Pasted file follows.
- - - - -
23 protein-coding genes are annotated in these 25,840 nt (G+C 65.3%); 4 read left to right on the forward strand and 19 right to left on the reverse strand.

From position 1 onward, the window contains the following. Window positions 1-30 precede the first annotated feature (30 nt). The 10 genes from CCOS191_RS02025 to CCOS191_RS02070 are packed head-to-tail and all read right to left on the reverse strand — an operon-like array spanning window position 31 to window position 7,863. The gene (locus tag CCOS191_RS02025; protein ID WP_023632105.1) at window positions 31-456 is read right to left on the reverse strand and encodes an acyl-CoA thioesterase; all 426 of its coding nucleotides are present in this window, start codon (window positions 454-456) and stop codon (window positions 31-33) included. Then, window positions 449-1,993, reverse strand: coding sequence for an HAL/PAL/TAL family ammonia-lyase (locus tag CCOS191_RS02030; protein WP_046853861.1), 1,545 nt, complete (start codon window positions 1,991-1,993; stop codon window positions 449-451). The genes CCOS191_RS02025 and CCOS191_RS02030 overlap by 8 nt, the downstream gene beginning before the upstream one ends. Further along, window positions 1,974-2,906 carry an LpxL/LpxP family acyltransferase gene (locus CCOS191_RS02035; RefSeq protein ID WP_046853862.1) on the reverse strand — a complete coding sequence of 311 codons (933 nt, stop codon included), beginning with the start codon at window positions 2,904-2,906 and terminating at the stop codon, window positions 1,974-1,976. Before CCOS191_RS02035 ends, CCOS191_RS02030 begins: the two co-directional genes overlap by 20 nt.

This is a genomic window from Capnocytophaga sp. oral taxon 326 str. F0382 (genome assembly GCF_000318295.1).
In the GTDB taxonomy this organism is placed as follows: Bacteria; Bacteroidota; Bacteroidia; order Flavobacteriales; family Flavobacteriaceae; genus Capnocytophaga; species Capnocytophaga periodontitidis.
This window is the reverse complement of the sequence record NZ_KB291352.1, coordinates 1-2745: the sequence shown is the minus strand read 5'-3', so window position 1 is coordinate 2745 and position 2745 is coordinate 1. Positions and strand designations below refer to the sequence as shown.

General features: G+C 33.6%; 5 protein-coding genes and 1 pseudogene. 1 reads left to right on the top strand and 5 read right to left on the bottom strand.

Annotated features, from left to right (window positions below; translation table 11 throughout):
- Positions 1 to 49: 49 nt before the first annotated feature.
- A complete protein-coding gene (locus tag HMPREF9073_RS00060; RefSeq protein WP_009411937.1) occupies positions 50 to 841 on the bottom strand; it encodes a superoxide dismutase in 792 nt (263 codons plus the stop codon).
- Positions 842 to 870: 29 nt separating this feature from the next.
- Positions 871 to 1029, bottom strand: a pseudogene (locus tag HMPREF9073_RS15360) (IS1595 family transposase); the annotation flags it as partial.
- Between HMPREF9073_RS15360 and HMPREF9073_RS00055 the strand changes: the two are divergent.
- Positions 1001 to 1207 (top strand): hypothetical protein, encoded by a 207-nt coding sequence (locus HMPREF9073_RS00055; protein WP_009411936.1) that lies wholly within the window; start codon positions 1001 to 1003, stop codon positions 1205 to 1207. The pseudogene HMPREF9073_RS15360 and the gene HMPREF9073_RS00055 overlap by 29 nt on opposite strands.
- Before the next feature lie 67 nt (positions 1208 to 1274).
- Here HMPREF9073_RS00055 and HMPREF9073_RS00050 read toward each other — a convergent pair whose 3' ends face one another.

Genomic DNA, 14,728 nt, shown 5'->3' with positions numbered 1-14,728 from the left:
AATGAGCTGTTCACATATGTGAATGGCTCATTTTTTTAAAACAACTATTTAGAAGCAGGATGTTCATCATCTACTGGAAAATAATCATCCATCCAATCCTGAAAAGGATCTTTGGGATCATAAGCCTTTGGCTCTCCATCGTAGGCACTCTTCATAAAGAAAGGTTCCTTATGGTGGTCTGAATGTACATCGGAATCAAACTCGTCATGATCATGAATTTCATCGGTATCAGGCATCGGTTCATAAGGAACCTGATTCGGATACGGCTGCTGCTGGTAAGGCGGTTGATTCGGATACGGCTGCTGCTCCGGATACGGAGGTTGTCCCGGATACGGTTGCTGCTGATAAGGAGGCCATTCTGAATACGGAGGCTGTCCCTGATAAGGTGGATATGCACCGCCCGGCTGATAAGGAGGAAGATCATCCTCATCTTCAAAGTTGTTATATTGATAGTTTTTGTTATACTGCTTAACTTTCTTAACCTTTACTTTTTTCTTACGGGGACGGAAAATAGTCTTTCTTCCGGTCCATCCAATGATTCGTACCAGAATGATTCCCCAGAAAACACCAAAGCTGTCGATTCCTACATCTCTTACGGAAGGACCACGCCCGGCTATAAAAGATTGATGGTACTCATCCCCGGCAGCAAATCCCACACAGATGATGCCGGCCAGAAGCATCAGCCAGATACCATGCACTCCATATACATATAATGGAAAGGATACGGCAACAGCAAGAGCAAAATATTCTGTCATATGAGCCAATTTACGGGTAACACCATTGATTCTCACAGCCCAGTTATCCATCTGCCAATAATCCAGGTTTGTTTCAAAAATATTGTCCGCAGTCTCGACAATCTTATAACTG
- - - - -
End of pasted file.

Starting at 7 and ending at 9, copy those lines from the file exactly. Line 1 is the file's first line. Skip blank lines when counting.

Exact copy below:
Annotated features, from left to right (window positions below; translation table 11 throughout):
- Positions 1 to 49: 49 nt before the first annotated feature.
- A complete protein-coding gene (locus tag HMPREF9073_RS00060; RefSeq protein WP_009411937.1) occupies positions 50 to 841 on the bottom strand; it encodes a superoxide dismutase in 792 nt (263 codons plus the stop codon).